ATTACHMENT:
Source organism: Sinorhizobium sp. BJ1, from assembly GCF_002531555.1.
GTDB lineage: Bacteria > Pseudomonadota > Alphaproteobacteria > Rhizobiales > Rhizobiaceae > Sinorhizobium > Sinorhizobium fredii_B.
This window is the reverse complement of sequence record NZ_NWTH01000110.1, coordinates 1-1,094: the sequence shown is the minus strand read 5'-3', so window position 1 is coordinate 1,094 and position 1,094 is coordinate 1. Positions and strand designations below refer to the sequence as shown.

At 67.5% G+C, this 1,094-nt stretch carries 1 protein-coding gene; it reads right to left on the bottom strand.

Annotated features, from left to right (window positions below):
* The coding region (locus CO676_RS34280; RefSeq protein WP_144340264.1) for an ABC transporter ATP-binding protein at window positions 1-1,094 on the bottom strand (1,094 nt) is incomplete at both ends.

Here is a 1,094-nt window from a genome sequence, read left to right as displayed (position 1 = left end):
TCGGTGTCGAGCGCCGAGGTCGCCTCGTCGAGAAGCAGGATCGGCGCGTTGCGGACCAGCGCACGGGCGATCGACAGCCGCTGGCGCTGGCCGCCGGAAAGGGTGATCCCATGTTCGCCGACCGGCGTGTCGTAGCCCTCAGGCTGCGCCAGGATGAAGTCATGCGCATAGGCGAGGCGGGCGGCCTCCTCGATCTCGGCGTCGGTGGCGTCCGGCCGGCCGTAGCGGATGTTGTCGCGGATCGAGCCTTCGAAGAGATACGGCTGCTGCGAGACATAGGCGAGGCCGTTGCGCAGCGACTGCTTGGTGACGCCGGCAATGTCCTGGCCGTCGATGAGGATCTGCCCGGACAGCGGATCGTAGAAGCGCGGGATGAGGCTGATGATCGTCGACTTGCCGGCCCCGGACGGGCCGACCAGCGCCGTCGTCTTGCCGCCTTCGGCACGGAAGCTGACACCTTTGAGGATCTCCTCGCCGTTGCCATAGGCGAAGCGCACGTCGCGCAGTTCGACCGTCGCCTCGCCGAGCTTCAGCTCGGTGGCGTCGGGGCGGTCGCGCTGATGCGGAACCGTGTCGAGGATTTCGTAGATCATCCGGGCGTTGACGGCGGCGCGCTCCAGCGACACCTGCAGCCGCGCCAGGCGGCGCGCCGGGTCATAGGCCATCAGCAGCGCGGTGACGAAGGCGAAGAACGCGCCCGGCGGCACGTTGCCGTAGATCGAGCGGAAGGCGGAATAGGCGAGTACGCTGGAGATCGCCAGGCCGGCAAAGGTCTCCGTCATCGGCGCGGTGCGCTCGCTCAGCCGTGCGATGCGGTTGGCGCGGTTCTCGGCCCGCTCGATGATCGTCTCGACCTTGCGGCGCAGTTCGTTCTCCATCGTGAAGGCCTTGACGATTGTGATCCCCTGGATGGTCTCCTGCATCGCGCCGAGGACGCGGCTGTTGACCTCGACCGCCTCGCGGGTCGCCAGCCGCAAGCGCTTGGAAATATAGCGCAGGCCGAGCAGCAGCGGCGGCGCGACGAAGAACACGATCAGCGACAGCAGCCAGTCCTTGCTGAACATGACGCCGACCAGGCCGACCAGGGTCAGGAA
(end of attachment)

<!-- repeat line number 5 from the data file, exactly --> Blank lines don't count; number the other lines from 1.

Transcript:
Annotated features, from left to right (window positions below):